- Luteinising hormone (LH) is also released by the anterior pituitary and travels to the ovaries. LH triggers ovulation and encourages the formation of a special group of cells called the corpus luteum.
- Oestrogen is produced by the growing ova and by the corpus luteum. In moderate amounts oestrogen helps to control the levels of GnRH, FSH and LH. This helps to prevent the development of too many ova. Oestrogen also helps to develop and maintain many of the female reproductive structures.
- Progesterone is mainly released by the corpus luteum. It works with oestrogen to prepare the lining of the uterus for the implantation of a fertilised ovum. It also helps to prepare the breasts for releasing milk. High levels of progesterone control the levels of GnRH, FSH and LH.
While this is happening in the ovaries, the oestrogen produced also stimulates the repair of the lining of the uterus.
The next stage in the cycle is the release of the mature ovum from the ovaries into the pelvis. By this point in the cycle, levels of oestrogen are high. Previously medium levels of oestrogen reduced the amount of FSH and LH released. Now this high level of oestrogen is the signal for more FSH and LH to be released. LH causes the ovum to burst through the outer layer of the ovary. Usually the ovum is then swept into the uterine tubes.
Next the cells remaining when the ovum leaves the ovary become the corpus luteum. This special group of cells is capable of producing several different hormones including progesterone and oestrogen. These hormones encourage the growth and maturation of the lining of the uterus.
What happens next depends whether the ovum is fertilised by sperm. If the ovum is fertilised the corpus luteum continues to produce hormones. Another hormone called human chorionic gonadotrophin (hCG) stops the corpus luteum from breaking down. Human chorionic gonadotrophin is produced by the cells covering the embryo. It is the hormone detected in pregnancy tests.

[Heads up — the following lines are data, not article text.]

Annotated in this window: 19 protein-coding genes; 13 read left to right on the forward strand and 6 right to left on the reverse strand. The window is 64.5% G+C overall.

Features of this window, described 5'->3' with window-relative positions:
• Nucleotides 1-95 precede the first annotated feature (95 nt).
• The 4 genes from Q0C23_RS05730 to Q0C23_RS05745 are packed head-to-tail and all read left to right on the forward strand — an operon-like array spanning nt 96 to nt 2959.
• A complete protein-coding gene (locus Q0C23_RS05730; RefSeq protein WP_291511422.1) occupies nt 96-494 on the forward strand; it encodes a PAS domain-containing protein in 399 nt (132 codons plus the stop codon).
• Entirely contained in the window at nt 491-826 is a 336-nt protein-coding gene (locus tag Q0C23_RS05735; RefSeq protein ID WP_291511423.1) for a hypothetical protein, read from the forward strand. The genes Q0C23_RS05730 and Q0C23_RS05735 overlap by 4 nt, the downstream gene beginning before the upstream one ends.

If the ovum is not fertilised the corpus luteum can only live for a further two weeks. As it begins to breakdown it releases less of its hormones. As the levels of progesterone and oestrogen go down they no longer control the levels of GnRH, FSH and LH. So, these hormones increase and new ova begin to develop; the start of a new cycle. In the uterus the decrease in progesterone stimulates the release of chemicals that eventually cause the lining of the uterus to die off. This is the blood flow experienced during menstruation.
Some disorders of the female reproductive system
- Atrophic Vaginitis
- Bartholin's Cyst and Abscess
- Cancer of the Cervix
- Cancer of the Ovary
- Cancer of the Uterus
- Cancer of the Vulva
- Ectopic Pregnancy
- Genitourinary (GU) Prolapse
- Heavy Periods (Menorrhagia)
- Infections (various)
- Lichen Sclerosus
- Ovarian Cyst
- Period Pain
- Polycystic Ovary Syndrome
- Pruritus Vulvae (Itchy Vulva)
- Sexually Transmitted Infections
- Vaginal Thrush